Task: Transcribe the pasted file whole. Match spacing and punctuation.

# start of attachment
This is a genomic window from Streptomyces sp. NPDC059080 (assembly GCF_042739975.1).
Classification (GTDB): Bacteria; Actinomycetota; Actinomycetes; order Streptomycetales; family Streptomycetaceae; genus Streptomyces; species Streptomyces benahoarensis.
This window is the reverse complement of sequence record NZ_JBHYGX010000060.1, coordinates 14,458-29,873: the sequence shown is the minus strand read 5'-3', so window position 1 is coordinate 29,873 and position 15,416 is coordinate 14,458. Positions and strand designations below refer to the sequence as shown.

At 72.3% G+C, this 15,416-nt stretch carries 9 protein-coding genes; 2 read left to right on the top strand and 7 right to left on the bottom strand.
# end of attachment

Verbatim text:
This is a genomic window from Streptomyces sp. NPDC059080 (assembly GCF_042739975.1).
Classification (GTDB): Bacteria; Actinomycetota; Actinomycetes; order Streptomycetales; family Streptomycetaceae; genus Streptomyces; species Streptomyces benahoarensis.
This window is the reverse complement of sequence record NZ_JBHYGX010000060.1, coordinates 14,458-29,873: the sequence shown is the minus strand read 5'-3', so window position 1 is coordinate 29,873 and position 15,416 is coordinate 14,458. Positions and strand designations below refer to the sequence as shown.

At 72.3% G+C, this 15,416-nt stretch carries 9 protein-coding genes; 2 read left to right on the top strand and 7 right to left on the bottom strand.